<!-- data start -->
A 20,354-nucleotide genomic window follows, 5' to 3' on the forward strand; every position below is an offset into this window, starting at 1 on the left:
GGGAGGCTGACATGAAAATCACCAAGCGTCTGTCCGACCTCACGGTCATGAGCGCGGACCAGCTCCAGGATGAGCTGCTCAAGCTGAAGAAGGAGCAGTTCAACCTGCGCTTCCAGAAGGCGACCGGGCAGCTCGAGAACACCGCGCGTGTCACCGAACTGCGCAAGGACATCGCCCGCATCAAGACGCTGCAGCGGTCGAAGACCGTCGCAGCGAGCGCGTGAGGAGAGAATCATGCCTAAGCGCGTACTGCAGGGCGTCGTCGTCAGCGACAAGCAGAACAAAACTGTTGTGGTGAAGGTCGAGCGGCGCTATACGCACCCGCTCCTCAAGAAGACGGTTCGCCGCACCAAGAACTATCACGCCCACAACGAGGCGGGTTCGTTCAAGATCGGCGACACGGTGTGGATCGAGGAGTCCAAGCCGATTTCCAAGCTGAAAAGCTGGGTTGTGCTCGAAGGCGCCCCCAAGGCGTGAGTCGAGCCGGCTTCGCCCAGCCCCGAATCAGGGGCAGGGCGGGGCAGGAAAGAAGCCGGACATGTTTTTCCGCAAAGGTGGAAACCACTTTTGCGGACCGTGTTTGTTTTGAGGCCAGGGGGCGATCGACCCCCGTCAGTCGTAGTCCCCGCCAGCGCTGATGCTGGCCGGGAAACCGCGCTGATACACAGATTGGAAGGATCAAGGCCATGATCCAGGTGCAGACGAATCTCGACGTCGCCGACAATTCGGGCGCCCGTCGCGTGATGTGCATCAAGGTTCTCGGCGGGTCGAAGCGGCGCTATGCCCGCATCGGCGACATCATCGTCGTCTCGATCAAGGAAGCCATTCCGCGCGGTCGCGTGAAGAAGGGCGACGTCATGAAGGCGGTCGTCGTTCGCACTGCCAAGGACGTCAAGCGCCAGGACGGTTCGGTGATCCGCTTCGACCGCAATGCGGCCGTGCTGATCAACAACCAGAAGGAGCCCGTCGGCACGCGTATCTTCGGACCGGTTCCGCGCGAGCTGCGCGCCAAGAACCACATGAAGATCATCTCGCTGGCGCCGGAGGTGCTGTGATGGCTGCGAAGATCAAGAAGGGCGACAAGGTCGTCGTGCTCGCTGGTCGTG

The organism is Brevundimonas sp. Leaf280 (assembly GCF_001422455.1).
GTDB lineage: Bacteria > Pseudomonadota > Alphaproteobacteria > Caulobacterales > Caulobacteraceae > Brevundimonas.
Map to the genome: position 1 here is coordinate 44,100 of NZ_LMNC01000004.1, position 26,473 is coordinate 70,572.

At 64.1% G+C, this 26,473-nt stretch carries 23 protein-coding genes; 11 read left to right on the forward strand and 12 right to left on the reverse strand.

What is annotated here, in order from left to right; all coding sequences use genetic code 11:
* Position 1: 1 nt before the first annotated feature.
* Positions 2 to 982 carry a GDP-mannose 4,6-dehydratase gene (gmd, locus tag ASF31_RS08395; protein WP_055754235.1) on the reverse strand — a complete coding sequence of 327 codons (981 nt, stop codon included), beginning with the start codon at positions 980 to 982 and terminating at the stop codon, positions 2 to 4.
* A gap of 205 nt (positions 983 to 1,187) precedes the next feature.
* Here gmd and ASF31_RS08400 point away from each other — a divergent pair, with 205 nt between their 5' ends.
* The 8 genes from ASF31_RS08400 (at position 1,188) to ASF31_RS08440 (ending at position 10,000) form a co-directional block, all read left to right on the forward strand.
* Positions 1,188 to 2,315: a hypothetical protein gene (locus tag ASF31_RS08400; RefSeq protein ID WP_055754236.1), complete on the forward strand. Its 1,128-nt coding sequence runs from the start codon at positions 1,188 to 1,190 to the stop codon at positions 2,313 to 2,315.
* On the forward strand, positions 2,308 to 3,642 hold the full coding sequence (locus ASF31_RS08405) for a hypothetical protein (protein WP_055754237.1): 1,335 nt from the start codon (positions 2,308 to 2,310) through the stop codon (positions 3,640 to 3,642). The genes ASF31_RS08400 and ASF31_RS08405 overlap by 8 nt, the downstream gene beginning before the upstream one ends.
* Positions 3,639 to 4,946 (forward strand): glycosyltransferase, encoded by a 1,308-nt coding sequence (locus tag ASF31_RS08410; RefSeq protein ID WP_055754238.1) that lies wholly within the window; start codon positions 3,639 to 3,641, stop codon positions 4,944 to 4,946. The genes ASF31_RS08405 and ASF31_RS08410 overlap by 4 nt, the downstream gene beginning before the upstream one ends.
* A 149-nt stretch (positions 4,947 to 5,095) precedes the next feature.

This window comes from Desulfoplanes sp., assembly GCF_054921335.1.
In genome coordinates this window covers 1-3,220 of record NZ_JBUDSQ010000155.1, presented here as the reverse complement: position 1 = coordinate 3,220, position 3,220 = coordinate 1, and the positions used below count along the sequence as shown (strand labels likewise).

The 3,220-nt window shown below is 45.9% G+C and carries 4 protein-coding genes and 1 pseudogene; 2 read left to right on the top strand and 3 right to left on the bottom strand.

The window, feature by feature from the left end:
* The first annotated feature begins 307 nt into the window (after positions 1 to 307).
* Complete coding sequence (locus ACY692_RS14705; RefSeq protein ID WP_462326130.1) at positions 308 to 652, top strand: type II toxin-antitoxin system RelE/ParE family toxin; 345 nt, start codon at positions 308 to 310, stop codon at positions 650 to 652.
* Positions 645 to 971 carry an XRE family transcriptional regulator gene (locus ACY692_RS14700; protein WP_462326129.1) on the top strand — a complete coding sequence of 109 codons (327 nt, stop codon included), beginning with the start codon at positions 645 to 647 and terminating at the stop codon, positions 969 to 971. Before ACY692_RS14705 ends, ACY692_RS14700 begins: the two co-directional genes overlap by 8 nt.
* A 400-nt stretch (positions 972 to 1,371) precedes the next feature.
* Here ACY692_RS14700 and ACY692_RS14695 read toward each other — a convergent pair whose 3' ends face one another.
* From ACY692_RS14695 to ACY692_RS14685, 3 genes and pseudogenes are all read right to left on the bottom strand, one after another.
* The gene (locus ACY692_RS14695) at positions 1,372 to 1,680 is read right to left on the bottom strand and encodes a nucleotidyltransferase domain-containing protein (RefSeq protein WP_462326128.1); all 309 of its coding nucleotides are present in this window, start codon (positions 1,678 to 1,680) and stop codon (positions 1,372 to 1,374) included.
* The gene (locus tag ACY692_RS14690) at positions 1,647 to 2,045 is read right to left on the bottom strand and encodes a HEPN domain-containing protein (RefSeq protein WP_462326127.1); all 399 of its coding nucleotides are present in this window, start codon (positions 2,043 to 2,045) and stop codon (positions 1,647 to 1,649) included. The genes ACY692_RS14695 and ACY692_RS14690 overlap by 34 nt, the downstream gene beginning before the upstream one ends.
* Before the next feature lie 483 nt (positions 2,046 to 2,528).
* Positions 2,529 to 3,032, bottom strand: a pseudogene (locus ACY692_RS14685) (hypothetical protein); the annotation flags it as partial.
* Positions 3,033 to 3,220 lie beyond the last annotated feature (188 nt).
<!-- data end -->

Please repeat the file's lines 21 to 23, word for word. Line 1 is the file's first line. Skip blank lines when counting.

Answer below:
* The first annotated feature begins 307 nt into the window (after positions 1 to 307).
* Complete coding sequence (locus ACY692_RS14705; RefSeq protein ID WP_462326130.1) at positions 308 to 652, top strand: type II toxin-antitoxin system RelE/ParE family toxin; 345 nt, start codon at positions 308 to 310, stop codon at positions 650 to 652.
* Positions 645 to 971 carry an XRE family transcriptional regulator gene (locus ACY692_RS14700; protein WP_462326129.1) on the top strand — a complete coding sequence of 109 codons (327 nt, stop codon included), beginning with the start codon at positions 645 to 647 and terminating at the stop codon, positions 969 to 971. Before ACY692_RS14705 ends, ACY692_RS14700 begins: the two co-directional genes overlap by 8 nt.